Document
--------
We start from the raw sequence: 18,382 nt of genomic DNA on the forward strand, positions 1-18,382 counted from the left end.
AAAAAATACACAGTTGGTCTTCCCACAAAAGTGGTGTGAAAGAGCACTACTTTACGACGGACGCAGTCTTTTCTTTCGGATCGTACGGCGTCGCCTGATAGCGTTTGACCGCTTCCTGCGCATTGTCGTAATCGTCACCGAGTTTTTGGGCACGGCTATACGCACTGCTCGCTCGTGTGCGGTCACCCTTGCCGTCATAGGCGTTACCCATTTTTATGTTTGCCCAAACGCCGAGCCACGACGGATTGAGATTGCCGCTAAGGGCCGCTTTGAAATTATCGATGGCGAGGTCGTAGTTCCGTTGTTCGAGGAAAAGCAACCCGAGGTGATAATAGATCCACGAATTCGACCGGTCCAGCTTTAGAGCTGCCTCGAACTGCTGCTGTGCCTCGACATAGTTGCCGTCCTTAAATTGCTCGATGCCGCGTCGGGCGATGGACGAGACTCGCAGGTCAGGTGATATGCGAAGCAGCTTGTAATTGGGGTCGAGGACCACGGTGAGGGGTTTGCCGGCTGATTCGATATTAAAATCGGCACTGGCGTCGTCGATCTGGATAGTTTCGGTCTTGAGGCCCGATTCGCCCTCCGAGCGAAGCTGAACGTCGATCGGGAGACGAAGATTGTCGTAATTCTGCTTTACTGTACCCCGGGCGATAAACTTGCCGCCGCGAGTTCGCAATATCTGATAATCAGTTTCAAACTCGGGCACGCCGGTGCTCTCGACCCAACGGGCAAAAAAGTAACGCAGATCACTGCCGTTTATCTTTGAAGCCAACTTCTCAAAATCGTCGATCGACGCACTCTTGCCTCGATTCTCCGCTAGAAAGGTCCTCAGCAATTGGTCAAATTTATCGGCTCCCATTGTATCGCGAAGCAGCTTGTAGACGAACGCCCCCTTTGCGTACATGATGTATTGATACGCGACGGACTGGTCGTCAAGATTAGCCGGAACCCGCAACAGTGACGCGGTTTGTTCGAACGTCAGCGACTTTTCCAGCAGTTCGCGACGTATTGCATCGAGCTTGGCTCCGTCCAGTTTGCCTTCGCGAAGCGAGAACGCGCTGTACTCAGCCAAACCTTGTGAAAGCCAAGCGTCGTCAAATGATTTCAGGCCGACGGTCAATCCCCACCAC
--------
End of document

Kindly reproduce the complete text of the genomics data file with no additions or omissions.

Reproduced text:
We start from the raw sequence: 18,382 nt of genomic DNA on the forward strand, positions 1-18,382 counted from the left end.
AAAAAATACACAGTTGGTCTTCCCACAAAAGTGGTGTGAAAGAGCACTACTTTACGACGGACGCAGTCTTTTCTTTCGGATCGTACGGCGTCGCCTGATAGCGTTTGACCGCTTCCTGCGCATTGTCGTAATCGTCACCGAGTTTTTGGGCACGGCTATACGCACTGCTCGCTCGTGTGCGGTCACCCTTGCCGTCATAGGCGTTACCCATTTTTATGTTTGCCCAAACGCCGAGCCACGACGGATTGAGATTGCCGCTAAGGGCCGCTTTGAAATTATCGATGGCGAGGTCGTAGTTCCGTTGTTCGAGGAAAAGCAACCCGAGGTGATAATAGATCCACGAATTCGACCGGTCCAGCTTTAGAGCTGCCTCGAACTGCTGCTGTGCCTCGACATAGTTGCCGTCCTTAAATTGCTCGATGCCGCGTCGGGCGATGGACGAGACTCGCAGGTCAGGTGATATGCGAAGCAGCTTGTAATTGGGGTCGAGGACCACGGTGAGGGGTTTGCCGGCTGATTCGATATTAAAATCGGCACTGGCGTCGTCGATCTGGATAGTTTCGGTCTTGAGGCCCGATTCGCCCTCCGAGCGAAGCTGAACGTCGATCGGGAGACGAAGATTGTCGTAATTCTGCTTTACTGTACCCCGGGCGATAAACTTGCCGCCGCGAGTTCGCAATATCTGATAATCAGTTTCAAACTCGGGCACGCCGGTGCTCTCGACCCAACGGGCAAAAAAGTAACGCAGATCACTGCCGTTTATCTTTGAAGCCAACTTCTCAAAATCGTCGATCGACGCACTCTTGCCTCGATTCTCCGCTAGAAAGGTCCTCAGCAATTGGTCAAATTTATCGGCTCCCATTGTATCGCGAAGCAGCTTGTAGACGAACGCCCCCTTTGCGTACATGATGTATTGATACGCGACGGACTGGTCGTCAAGATTAGCCGGAACCCGCAACAGTGACGCGGTTTGTTCGAACGTCAGCGACTTTTCCAGCAGTTCGCGACGTATTGCATCGAGCTTGGCTCCGTCCAGTTTGCCTTCGCGAAGCGAGAACGCGCTGTACTCAGCCAAACCTTGTGAAAGCCAAGCGTCGTCAAATGATTTCAGGCCGACGGTCAATCCCCACCAC